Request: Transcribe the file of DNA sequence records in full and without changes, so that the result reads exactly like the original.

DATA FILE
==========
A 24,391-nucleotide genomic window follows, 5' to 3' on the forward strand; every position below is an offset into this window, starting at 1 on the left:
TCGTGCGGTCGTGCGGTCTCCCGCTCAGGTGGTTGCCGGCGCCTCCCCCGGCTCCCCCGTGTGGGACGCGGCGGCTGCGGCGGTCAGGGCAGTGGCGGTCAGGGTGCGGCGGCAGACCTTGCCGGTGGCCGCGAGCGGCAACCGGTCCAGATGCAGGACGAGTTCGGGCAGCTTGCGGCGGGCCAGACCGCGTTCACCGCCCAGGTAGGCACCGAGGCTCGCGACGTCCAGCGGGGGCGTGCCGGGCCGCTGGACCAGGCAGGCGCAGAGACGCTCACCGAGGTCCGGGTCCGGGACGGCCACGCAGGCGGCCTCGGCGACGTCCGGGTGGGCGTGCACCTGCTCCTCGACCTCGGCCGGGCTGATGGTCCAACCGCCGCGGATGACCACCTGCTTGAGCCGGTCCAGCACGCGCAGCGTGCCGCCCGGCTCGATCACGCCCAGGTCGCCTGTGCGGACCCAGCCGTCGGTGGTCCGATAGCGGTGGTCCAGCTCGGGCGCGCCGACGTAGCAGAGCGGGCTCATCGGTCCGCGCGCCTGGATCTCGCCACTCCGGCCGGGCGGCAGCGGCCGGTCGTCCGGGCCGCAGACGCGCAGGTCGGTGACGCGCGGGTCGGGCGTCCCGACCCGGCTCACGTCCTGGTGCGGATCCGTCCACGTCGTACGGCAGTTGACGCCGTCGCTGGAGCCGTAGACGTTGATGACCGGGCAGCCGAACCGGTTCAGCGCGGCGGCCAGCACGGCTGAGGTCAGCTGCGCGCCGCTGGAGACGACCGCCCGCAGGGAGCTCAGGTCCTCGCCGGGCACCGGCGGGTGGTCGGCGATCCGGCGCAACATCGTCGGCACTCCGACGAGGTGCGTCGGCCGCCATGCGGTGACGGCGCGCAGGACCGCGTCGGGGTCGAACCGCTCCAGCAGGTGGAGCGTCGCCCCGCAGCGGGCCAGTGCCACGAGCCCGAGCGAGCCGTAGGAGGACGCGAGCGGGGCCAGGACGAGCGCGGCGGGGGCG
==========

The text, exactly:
A 24,391-nucleotide genomic window follows, 5' to 3' on the forward strand; every position below is an offset into this window, starting at 1 on the left:
TCGTGCGGTCGTGCGGTCTCCCGCTCAGGTGGTTGCCGGCGCCTCCCCCGGCTCCCCCGTGTGGGACGCGGCGGCTGCGGCGGTCAGGGCAGTGGCGGTCAGGGTGCGGCGGCAGACCTTGCCGGTGGCCGCGAGCGGCAACCGGTCCAGATGCAGGACGAGTTCGGGCAGCTTGCGGCGGGCCAGACCGCGTTCACCGCCCAGGTAGGCACCGAGGCTCGCGACGTCCAGCGGGGGCGTGCCGGGCCGCTGGACCAGGCAGGCGCAGAGACGCTCACCGAGGTCCGGGTCCGGGACGGCCACGCAGGCGGCCTCGGCGACGTCCGGGTGGGCGTGCACCTGCTCCTCGACCTCGGCCGGGCTGATGGTCCAACCGCCGCGGATGACCACCTGCTTGAGCCGGTCCAGCACGCGCAGCGTGCCGCCCGGCTCGATCACGCCCAGGTCGCCTGTGCGGACCCAGCCGTCGGTGGTCCGATAGCGGTGGTCCAGCTCGGGCGCGCCGACGTAGCAGAGCGGGCTCATCGGTCCGCGCGCCTGGATCTCGCCACTCCGGCCGGGCGGCAGCGGCCGGTCGTCCGGGCCGCAGACGCGCAGGTCGGTGACGCGCGGGTCGGGCGTCCCGACCCGGCTCACGTCCTGGTGCGGATCCGTCCACGTCGTACGGCAGTTGACGCCGTCGCTGGAGCCGTAGACGTTGATGACCGGGCAGCCGAACCGGTTCAGCGCGGCGGCCAGCACGGCTGAGGTCAGCTGCGCGCCGCTGGAGACGACCGCCCGCAGGGAGCTCAGGTCCTCGCCGGGCACCGGCGGGTGGTCGGCGATCCGGCGCAACATCGTCGGCACTCCGACGAGGTGCGTCGGCCGCCATGCGGTGACGGCGCGCAGGACCGCGTCGGGGTCGAACCGCTCCAGCAGGTGGAGCGTCGCCCCGCAGCGGGCCAGTGCCACGAGCCCGAGCGAGCCGTAGGAGGACGCGAGCGGGGCCAGGACGAGCGCGGCGGGGGCG